US Crop Planting Resumes Despite Wet Weather

US Crop Watch producers resumed planting corn and soybeans after midweek weather delays, with 16 of 22 fields planted as of May 13. Iowa farmers made significant progress over the weekend, with planting activity described as "fast and even frantic.

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Nitish Verma
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US Crop Planting Resumes Despite Wet Weather

US Crop Planting Resumes Despite Wet Weather

Despite wet midweek weather, most US Crop Watch producers resumed planting corn and soybeans big, things, today, may last week, with 16 of 22 fields planted as of May 13. Iowa producers made significant progress over the weekend, with planting activity described as "fast and even frantic."

Why this matters: The progress of crop planting has significant implications for food security and the overall economy, as corn and soybeans are staple crops in the US. Delays or disruptions to planting can lead to price fluctuations and affect the livelihoods of farmers and consumers alike.

Four of the 11 producers reported zero to one day of fieldwork planting, progress last week, while at least four others ran between two and three days. The North Dakota corn field was in progress on Monday, marking the second-earliest plant date in seven years for that field.

As of Monday, 16 of the 22 fields have been planted, with the Ohio field being the only corn field awaiting planting. The remaining five fields are soybeans, with at least two expected to be started by late week. US forecasters predict the week's heaviest rains could stretch from eastern Kansas through Ohio, with totals between 1 and 2 inches. Widespread wet weather could return across the Corn Belt next week.

crop, watch, last, week, rains, limit, pace The US Department of Agriculture will publish planting progress as of May 12 on Monday afternoon. Analysts peg the May 12 pace for corn at 49% and for soybeans at 39%. The 2024 Crop Watch fields include locations in Kingsbury, South Dakota; Freeborn, Minnesota; Burt, Nebraska; Rice, Kansas; Audubon, Iowa; Cedar, Iowa; Warren, Illinois; Crawford, Illinois; Tippecanoe, Indiana; Fairfield, Ohio; Griggs, North Dakota (soybeans); and Stutsman, North Dakota (corn).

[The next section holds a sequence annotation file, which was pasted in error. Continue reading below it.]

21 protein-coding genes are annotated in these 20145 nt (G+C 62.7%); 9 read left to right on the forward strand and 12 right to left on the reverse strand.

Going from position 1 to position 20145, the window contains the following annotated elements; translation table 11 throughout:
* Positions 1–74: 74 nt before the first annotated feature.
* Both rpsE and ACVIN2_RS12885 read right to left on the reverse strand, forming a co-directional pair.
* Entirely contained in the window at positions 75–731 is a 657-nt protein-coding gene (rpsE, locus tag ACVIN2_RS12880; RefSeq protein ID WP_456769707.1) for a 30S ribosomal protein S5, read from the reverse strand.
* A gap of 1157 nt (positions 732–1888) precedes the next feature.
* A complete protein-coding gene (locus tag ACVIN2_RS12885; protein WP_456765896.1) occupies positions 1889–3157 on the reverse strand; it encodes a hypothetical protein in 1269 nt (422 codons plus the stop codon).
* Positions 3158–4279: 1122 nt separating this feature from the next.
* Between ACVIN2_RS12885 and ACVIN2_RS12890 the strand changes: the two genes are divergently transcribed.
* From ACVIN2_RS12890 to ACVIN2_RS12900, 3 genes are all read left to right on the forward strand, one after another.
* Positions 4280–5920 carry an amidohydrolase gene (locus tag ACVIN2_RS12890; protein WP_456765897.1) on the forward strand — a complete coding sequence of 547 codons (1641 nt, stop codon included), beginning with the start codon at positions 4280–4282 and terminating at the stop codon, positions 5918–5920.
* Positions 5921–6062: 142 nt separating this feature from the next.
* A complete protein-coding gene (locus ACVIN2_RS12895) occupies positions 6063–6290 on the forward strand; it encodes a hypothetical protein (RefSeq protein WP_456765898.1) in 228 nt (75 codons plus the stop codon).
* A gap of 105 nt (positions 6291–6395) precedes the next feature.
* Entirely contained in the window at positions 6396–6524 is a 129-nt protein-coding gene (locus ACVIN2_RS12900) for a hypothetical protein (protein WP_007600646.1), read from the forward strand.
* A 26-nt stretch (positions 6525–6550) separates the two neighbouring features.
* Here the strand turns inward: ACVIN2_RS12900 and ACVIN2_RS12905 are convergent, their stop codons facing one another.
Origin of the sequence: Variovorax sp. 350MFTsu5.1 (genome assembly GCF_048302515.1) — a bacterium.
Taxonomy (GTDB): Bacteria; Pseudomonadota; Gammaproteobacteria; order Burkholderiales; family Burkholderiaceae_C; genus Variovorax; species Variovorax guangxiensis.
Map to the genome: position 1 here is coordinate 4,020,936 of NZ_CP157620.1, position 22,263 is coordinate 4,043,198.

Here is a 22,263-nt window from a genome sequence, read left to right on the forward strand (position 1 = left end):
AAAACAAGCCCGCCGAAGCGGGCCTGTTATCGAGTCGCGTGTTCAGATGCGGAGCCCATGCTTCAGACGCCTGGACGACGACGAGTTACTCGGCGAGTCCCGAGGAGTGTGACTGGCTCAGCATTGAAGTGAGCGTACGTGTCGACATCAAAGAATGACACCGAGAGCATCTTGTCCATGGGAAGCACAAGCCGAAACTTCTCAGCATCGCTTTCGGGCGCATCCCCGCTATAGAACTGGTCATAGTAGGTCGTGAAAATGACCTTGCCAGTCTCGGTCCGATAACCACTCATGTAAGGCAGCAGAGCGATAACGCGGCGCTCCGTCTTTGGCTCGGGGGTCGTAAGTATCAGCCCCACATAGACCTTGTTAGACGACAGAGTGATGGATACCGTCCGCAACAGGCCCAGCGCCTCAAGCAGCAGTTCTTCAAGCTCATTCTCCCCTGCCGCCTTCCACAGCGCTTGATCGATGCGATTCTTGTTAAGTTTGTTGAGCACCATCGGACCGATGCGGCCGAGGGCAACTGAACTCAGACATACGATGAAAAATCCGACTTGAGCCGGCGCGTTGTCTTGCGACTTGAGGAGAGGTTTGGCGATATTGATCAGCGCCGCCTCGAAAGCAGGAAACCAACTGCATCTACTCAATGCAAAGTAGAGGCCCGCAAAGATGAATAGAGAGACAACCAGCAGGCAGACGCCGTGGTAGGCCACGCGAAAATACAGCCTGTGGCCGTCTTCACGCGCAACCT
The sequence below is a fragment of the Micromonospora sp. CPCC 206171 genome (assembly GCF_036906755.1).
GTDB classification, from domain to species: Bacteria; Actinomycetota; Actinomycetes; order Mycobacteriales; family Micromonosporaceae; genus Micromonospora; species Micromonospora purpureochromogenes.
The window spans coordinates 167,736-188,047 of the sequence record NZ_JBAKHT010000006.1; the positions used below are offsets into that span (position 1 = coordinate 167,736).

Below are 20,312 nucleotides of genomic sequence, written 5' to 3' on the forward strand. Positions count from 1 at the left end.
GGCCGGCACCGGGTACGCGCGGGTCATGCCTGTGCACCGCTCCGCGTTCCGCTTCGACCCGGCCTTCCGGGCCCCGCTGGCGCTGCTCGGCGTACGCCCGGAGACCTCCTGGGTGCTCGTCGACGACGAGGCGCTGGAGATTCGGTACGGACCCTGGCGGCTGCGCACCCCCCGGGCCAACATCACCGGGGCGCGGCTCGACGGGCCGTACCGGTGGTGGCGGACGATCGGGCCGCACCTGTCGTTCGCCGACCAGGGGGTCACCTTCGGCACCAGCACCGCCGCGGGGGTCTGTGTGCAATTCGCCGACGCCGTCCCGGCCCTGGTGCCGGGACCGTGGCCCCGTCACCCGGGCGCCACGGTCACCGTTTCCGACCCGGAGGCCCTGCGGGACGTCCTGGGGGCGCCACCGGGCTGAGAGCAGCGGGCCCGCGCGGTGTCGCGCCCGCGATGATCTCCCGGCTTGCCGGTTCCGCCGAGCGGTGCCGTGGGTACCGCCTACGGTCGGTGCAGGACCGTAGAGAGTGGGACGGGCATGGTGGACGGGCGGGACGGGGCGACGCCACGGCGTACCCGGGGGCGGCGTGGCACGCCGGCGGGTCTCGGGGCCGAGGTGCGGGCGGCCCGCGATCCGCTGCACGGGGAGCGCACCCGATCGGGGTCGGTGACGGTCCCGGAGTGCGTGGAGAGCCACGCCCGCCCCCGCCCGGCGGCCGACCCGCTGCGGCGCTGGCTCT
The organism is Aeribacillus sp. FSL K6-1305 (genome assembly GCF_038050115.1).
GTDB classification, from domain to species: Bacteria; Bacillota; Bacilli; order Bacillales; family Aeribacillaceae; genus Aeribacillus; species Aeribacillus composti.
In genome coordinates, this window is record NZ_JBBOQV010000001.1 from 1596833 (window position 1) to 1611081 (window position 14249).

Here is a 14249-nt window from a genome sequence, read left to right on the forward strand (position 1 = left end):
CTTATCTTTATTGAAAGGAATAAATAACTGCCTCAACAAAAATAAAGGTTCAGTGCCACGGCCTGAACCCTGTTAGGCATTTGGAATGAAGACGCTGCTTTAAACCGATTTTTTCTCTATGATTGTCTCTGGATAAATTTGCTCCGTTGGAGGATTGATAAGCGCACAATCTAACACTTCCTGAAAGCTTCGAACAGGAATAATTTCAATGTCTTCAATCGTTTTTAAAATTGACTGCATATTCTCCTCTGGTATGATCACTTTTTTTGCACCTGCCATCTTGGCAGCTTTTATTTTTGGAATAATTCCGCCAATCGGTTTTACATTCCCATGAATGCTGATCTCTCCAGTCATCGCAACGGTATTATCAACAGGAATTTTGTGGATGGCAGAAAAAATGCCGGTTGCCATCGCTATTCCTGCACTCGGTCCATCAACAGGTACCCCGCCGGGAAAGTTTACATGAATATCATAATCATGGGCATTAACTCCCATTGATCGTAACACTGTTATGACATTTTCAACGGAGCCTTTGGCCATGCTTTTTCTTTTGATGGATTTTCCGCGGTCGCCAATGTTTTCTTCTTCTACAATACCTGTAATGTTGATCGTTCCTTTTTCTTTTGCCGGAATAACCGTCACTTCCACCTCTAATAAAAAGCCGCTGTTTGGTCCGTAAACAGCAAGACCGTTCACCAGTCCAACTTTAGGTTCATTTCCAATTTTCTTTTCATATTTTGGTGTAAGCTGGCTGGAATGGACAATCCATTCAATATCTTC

The recent rainfall has also helped eliminate extreme drought conditions in Iowa for the first time in almost two years. According to the latest U.S. Drought Monitor, only 37% of the state is now covered in abnormal to severe levels of drought, down from 97% in September. The past week saw over two inches of precipitation in Iowa, bringing much-needed relief to pastures, crops, and livestock.

While the wet weather has caused some daily, bring, rain, us planting delays, Iowa farmer Mike Brelsford emphasizes the importance of the rainfall. "I don't think there's any farmer that's complaining that they're not done planting because if you don't have rain, you don't have much potential for a crop," extreme, drought, eliminated, recent, rains, delay said Brelsford, who has received about 3.5 inches of rain over the last two weeks on his 6,000-acre farm. "We have to have rain."

As US producers continue making progress in the fields between rain events, all eyes will be on the weather forecast and upcoming USDA reports for the latest updates on planting progress and crop conditions. The consistent rains are expected to be favorable for crops already in the ground, but additional wet weather could pose challenges for farmers still working to get seeds in the ground.

Key Takeaways

  • 16 of 22 US Crop Watch fields planted as of May 13, with Iowa making significant progress.
  • Corn and soybean planting progress affects food security and the overall economy.
  • Wet weather expected to continue, with 1-2 inches of rain forecasted for eastern Kansas to Ohio.
  • USDA to publish planting progress report on May 12, with analysts predicting 49% corn and 39% soybean progress.
  • Recent rainfall eliminates extreme drought conditions in Iowa, bringing relief to crops and livestock.